12. I have dated the change in regime to 1858 on the basis of several factors: Mage's insistence, based on his first-hand information from Cerno Abdul, on a reign of 4 to 5 years for Torokoro Mari (see Voyage, 1868 edn., p. 403), and his timing for the events beginning with the Jangunte campaign in 1856 (Voyage, 1867 edition, pp. 154-5); the recurrent tradition whereby Ali lost Segu in the 3rd year of his reign, which argues for accession in 1858; and the archival record which indicates an upsurge of revolt in Karta in late 1858 (ANS 15G 108, entries for 7, 13, and 27 Oct. and 7 Nov. 1858). It is interesting to note the similarity of Torokoro Mari's deposition to that of Osei Kwame in late eighteenth century Asante (J. Dupuis, Journal of a Residence in Ashanti, 1824, p. 245; Wilks, Asante, pp. 252-4).
13. The rhetoric is most intense in Segu 3/Cam and Bandiagara/Abdullay Ali.
14. The indications of desertion are found in the letters of the commanders of Medine, Bakel and Matam for 1859-61 (ANS 13C 157, 167, 177 and 15G 108).
15. The two bronze howitzers had been captured at Njum in Ɓundu in 1858. The other pieces were probably two copper cannon (pierriers) used sparingly in Masina, and two iron mortars (espingoles) which Amadu tried to use in Segu to little effect. The mortars were probably taken at Manael in August 1855. See ANS 13G 177, piece 26 (letter of 26 June 1860), and Saint-Martin, “L'artillerie d'El Hadj Omar et d'Ahmadou”, BIFAN, B, 1965.
16. In addition to the sources in the previous note, see ANS 13G 177, letter of 23 July 1860; Mage, Voyage, p. 161.
17. For the negotiations, see chapter 6, section E.
18. The only detailed source on Alfa Uthman's campaign in 1857-9 is Bandiagara/Abdullay Ali. Information from a largely Mandinka perspective may be found in J. Galliéni, Voyage au Soudan français, 1879-81 (1885), pp. 578 - 90; A. Perignon, Haut-Senegal et Moyen Niger (1907), pp. 81 ff.; G. Tellier, Autour de Kita (1898), pp. 23 ff.; and in ANM 1D 32 (Bafoulabe) and ANS IG 41 (Galliéni, 1879-80), 50 (Vallière and Piétri, 1879-80), and ID 69 (Galliéni, 1879-80). Alfa Uthman conquered the areas of Betea, Farimbula, Gangaran, Banyakadugu and Gadugu, between the Bafing and the Bakhoy; Fuladugu, Kita and Birgo between the Bakhoy and the Baule; and Bure and Manding on the northern bank of the Tenkisso and the Niger. All of these areas were Mandinka except Fuladugu, where Fulfulde was spoken. Uthman meted out the harshest punishment to Farimbula, Gangaran, Manding and Fuladugu.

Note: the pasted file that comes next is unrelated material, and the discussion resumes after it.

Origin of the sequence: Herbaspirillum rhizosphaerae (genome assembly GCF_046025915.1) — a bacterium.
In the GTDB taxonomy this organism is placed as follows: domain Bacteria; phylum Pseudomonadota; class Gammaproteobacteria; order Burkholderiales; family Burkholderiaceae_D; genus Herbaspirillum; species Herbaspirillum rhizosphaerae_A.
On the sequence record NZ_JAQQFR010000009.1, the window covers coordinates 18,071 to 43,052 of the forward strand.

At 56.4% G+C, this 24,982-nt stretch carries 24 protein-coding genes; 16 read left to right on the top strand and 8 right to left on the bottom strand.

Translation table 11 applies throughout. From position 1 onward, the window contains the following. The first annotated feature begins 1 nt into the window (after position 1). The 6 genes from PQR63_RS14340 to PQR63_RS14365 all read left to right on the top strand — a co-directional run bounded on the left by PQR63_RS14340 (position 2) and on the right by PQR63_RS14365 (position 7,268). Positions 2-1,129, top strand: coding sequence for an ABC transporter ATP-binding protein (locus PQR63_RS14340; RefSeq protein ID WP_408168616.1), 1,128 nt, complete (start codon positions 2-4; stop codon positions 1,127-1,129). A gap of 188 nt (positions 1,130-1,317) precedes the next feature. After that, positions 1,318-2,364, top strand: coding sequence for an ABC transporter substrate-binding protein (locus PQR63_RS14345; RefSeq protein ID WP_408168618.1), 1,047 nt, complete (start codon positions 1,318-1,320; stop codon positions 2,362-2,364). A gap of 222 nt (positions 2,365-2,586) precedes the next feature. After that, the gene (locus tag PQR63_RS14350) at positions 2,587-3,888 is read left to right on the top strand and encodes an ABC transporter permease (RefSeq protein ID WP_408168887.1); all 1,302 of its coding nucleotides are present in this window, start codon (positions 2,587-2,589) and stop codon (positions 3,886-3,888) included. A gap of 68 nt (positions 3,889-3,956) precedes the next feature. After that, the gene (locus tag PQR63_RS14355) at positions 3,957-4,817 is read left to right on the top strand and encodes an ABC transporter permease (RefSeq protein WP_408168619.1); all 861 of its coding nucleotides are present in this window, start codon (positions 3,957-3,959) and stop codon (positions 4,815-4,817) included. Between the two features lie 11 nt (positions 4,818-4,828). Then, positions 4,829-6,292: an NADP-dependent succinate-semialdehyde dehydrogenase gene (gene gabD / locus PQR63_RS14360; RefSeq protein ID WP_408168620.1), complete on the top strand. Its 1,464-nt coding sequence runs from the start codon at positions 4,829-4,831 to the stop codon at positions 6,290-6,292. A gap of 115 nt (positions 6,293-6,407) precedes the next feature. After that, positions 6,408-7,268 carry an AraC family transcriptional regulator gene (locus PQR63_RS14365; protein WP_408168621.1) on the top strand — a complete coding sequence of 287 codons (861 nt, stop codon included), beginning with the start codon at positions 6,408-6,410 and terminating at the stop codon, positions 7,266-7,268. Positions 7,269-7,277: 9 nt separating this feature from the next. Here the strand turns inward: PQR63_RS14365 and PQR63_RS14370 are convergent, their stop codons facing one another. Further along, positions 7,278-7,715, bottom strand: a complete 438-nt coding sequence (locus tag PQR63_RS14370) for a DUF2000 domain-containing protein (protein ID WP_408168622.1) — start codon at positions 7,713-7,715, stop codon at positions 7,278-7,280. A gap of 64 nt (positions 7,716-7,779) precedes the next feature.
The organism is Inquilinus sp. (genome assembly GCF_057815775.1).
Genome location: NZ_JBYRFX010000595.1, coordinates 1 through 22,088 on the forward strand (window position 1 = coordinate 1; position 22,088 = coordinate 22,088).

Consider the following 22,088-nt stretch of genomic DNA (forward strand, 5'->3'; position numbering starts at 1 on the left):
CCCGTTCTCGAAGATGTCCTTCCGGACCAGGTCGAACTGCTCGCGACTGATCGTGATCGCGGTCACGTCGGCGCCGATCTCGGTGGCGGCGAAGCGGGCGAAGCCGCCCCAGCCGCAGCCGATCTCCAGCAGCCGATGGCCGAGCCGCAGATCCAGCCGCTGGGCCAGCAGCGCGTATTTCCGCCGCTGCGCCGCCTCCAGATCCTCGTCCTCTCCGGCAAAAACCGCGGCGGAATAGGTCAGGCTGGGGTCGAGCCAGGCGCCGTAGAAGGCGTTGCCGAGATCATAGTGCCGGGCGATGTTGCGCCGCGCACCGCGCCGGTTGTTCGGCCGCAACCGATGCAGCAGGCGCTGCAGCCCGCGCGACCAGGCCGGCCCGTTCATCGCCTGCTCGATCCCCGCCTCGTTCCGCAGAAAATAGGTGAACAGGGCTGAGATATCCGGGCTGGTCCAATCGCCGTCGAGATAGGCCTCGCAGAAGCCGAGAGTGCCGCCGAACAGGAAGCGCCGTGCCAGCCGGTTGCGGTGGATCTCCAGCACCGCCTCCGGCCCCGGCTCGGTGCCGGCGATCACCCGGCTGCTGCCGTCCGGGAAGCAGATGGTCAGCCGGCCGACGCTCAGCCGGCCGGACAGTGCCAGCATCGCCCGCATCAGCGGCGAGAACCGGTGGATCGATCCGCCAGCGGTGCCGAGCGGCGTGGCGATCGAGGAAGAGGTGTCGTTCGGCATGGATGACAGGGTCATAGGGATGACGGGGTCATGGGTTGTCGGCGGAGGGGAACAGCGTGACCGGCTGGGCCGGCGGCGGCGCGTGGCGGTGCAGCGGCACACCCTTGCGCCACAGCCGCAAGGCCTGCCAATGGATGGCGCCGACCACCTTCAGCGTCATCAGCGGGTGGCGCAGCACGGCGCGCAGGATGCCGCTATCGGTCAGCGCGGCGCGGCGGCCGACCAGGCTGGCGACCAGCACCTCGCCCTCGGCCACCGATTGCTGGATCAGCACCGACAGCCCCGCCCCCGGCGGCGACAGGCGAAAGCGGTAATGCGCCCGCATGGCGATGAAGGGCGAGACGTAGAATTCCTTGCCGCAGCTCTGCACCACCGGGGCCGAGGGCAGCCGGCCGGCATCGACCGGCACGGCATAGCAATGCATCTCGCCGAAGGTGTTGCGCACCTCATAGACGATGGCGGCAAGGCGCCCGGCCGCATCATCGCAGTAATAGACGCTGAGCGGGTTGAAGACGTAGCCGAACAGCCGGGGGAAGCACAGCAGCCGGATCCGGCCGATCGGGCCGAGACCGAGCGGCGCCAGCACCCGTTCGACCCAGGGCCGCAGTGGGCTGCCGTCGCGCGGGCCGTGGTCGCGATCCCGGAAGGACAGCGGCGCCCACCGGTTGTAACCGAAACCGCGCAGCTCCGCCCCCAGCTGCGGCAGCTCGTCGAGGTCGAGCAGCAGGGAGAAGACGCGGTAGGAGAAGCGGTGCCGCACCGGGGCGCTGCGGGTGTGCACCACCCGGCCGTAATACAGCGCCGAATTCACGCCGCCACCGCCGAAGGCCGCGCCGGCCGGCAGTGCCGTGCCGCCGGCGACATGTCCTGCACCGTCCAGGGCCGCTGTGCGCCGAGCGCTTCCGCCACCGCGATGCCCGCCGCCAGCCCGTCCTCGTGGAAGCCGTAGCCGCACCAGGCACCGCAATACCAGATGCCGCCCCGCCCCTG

19. Robinson interview with Mamby Sidibé, Bamako, 5 Sept. 1976. For the nickname of “white hand”, see Perignon, Haut-Sénégal, p. 94. Mage (Voyage, pp. 50 ff.) thought that the population was simply exterminated in some areas.
20. See chapter 3, note 103.
21. For a sketch of Murgula, see Galliéni, 1879-81, p. 287.
22. For the chronology of the final victory at Bangassi, I have relied on Mage's statement ( Voyage, p. 162) that it virtually coincided with the victory at Markoya and can thus be dated to late November 1859. Bangassi is the only one of Alfa Uthman's conquests which has entered the other Umarian materials. The Dingiray chronicle mentions how difficult it was to capture (p. 313 of the Reichardt translation).